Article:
The Takeaway

Stress Testing U.S. Institutions, Demonstrator Demands, The Memory Illusion

November 14, 201637 min
Coming up on today's show:
As inauguration day approaches, The Takeaway is examining the health of American institutions that are designed to protect our values and rights. Donald B. Verrilli Jr., former solicitor general of the United States, examines the Supreme Court. 
Since Donald Trump was elected seven days ago, more than 200 hate crimes have been reported to the Southern Poverty Law Center. In the days since his election, Trump has appointed a white nationalist figure, Stephen Bannon, Breitbart News executive chairman, to be his chief strategist. How do Republicans feel about this appointment? Ryan Williams, a Republican strategist and former spokesman for Mitt Romney's 2012 presidential campaign, weighs in. 
On Monday, The Takeaway heard from Asra Nomani, a Muslim-American, who explained why she voted for President-elect Donald Trump. Today we hear a different perspective from Suzanne Barakat, whose family members were murdered in a 2015 hate crime in Chapel Hill, North Carolina.
As post-election demonstrations continue across the country, The Takeaway hears from Natalia Aristizabal, the lead organizer of Make the Road New York, to find out what the protesters are hoping to achieve with these demonstrations.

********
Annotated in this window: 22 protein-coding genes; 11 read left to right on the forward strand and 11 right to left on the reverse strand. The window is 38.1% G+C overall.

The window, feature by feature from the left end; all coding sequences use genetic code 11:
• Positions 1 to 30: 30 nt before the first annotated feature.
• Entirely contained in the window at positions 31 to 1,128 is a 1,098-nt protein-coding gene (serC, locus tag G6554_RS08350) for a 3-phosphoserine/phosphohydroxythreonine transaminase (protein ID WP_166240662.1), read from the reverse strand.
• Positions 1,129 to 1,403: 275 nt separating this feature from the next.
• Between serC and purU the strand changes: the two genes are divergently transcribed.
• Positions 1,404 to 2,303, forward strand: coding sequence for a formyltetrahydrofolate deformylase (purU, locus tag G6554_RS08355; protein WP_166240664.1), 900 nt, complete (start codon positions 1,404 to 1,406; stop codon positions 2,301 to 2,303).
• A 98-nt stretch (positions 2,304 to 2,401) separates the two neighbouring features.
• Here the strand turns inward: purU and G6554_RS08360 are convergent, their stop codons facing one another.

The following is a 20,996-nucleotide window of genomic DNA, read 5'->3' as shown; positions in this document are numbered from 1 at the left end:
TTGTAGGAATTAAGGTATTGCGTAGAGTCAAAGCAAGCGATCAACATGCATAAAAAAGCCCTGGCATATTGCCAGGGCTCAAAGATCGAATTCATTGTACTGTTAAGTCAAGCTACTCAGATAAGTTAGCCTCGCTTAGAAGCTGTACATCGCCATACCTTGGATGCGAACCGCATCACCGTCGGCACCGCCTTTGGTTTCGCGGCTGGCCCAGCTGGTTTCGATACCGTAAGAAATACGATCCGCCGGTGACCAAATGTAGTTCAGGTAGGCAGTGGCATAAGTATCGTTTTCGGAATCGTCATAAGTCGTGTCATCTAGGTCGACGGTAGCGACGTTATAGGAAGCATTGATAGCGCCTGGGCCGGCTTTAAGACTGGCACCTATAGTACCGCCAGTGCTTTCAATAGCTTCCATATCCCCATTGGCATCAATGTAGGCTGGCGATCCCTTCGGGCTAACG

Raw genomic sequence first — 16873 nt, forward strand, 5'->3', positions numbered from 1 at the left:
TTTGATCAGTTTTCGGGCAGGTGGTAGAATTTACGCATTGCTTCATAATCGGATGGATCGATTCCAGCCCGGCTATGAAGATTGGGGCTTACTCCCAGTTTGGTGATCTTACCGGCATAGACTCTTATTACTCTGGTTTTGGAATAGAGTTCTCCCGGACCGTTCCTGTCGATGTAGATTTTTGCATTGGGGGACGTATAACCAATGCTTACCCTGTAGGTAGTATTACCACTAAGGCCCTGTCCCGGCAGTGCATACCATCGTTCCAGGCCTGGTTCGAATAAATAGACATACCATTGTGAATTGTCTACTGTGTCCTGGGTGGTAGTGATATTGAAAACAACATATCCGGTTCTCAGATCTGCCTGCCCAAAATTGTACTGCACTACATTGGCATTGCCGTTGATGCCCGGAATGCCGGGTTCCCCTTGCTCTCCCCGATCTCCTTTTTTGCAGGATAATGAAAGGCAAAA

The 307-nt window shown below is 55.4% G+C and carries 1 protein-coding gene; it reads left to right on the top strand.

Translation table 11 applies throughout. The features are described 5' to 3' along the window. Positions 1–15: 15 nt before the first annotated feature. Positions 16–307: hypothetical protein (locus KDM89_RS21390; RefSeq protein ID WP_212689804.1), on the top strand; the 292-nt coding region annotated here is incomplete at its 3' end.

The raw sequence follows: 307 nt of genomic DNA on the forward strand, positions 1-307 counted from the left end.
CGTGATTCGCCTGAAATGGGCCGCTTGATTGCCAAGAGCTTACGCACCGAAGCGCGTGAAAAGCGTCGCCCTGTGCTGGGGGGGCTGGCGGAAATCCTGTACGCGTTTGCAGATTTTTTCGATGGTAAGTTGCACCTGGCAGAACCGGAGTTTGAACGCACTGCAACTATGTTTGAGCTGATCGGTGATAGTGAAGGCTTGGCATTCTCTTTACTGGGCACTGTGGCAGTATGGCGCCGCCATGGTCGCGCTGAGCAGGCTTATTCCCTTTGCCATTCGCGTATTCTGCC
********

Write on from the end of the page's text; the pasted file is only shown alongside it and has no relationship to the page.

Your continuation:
Over the weekend, more than a million South Koreans took to the streets of central Seoul and marched toward the Blue House where President Park Geun-hye lives. They're demanding her resignation amidst a growing scandal. Anna Fifield, Tokyo bureau chief for The Washington Post, has the details. 
This week, our friends at The Marshall Project explore a decades-old case that is still working its way through Missouri's courts. Andrew Cohen, commentary editor at The Marshall Project, and Kay Lincoln, daughter of Rodney Lincoln, who was charged with the killing of JoAnn Tate before her young children, weigh in. 
Much of what we think we know about the human memory is inaccurate, a truth that has significant implications for the criminal justice system. Julia Shaw, author of "The Memory Illusion: Remembering, Forgetting, and the Science of False Memory," explains.

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